A subsequent in-depth report focusing on immigrants, refugees, and newcomers to Ontario corroborated emerging evidence of the inequities of COVID-19 in Ontario . In response to this report, 3 PHUs with large immigrant and refugee populations requested analyses focusing on their residents. These results were shared with community organizations and used to improve access to testing.
3. Testing rates and percent positivity by smaller areas of geography
Early in the pandemic, it became apparent that reporting at levels of geography smaller than a PHU would be helpful to plan targeted prevention efforts (e.g., pop-up testing clinics, directing surveillance efforts) and monitor progress. Four PHUs requested these measures at geographical units that aligned with areas used for their health promotion and community outreach efforts.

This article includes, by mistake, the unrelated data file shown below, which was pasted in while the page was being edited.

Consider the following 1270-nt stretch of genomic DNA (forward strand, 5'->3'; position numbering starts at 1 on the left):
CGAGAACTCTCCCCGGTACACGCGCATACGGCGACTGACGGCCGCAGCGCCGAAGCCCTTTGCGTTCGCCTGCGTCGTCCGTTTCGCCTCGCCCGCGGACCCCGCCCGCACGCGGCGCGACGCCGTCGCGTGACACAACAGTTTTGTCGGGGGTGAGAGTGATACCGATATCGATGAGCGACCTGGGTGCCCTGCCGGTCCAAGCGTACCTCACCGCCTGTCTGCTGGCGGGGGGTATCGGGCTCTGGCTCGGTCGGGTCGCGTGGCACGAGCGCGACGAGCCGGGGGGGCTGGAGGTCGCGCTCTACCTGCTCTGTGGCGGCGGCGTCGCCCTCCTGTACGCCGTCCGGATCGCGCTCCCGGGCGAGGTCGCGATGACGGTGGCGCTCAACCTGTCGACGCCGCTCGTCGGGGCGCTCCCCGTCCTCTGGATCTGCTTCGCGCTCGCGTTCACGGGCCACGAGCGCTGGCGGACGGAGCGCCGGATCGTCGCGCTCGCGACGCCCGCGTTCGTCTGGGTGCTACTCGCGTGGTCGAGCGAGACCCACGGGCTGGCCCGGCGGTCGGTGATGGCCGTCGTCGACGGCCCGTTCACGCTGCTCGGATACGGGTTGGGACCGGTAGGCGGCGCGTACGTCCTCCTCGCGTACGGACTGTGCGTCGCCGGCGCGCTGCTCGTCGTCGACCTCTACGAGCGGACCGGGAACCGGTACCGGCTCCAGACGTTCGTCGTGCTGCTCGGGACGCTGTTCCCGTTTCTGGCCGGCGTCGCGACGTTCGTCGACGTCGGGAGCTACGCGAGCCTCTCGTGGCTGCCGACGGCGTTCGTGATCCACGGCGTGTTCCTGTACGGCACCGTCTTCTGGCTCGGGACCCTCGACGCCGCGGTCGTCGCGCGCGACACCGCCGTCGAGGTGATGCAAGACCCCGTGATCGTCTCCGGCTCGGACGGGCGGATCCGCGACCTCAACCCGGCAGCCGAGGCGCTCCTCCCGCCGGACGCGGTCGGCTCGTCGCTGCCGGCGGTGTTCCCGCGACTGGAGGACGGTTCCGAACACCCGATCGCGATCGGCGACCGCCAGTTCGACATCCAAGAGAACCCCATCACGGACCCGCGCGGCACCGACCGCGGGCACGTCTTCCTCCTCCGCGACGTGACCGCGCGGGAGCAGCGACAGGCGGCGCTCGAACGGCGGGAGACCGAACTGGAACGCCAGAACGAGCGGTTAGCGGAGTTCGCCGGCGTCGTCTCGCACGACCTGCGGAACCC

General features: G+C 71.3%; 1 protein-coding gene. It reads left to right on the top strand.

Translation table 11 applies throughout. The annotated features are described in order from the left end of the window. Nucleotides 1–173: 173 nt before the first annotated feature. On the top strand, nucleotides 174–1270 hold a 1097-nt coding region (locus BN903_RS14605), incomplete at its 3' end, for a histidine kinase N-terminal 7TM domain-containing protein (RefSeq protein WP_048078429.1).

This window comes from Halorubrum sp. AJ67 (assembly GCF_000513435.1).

ICES began generating these measures at the level of forward sortation areas (FSA) – the first 3 digits of the Canadian postal code – for which the population size ranges from 500 to 125,000 residents. Testing metrics by FSA were shared with PHUs on a weekly basis.
On the ICES COVID-19 Dashboard, we plotted percent positivity by testing rate per capita for each FSA within selected PHUs to show the variability of COVID-19 within a PHU and to highlight areas in need of targeted interventions (Figure 2).
4. COVID-19 vaccine coverage
At the request of PHUs, in February 2021 ICES provided estimates of the numbers of individuals living in small geographic areas stratified by age group, which were used for vaccine distribution planning.